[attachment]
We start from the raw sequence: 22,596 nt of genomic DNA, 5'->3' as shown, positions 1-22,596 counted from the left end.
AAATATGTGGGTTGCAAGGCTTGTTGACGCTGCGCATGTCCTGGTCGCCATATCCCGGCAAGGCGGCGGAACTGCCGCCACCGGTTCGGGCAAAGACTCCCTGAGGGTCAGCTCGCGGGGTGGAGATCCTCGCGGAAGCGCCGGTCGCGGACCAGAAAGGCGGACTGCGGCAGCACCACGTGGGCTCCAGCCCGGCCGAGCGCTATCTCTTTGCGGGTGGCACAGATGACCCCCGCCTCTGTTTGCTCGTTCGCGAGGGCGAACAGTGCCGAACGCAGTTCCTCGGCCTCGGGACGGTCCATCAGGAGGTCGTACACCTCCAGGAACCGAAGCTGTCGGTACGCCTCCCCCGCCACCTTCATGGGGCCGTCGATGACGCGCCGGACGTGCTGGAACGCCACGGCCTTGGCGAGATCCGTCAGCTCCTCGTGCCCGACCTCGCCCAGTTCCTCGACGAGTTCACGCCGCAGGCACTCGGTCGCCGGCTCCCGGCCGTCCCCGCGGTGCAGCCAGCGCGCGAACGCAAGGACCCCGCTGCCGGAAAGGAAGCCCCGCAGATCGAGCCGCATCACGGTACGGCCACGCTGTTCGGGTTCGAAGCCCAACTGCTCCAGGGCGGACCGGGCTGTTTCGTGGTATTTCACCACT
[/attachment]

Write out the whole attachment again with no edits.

We start from the raw sequence: 22,596 nt of genomic DNA, 5'->3' as shown, positions 1-22,596 counted from the left end.
AAATATGTGGGTTGCAAGGCTTGTTGACGCTGCGCATGTCCTGGTCGCCATATCCCGGCAAGGCGGCGGAACTGCCGCCACCGGTTCGGGCAAAGACTCCCTGAGGGTCAGCTCGCGGGGTGGAGATCCTCGCGGAAGCGCCGGTCGCGGACCAGAAAGGCGGACTGCGGCAGCACCACGTGGGCTCCAGCCCGGCCGAGCGCTATCTCTTTGCGGGTGGCACAGATGACCCCCGCCTCTGTTTGCTCGTTCGCGAGGGCGAACAGTGCCGAACGCAGTTCCTCGGCCTCGGGACGGTCCATCAGGAGGTCGTACACCTCCAGGAACCGAAGCTGTCGGTACGCCTCCCCCGCCACCTTCATGGGGCCGTCGATGACGCGCCGGACGTGCTGGAACGCCACGGCCTTGGCGAGATCCGTCAGCTCCTCGTGCCCGACCTCGCCCAGTTCCTCGACGAGTTCACGCCGCAGGCACTCGGTCGCCGGCTCCCGGCCGTCCCCGCGGTGCAGCCAGCGCGCGAACGCAAGGACCCCGCTGCCGGAAAGGAAGCCCCGCAGATCGAGCCGCATCACGGTACGGCCACGCTGTTCGGGTTCGAAGCCCAACTGCTCCAGGGCGGACCGGGCTGTTTCGTGGTATTTCACCACT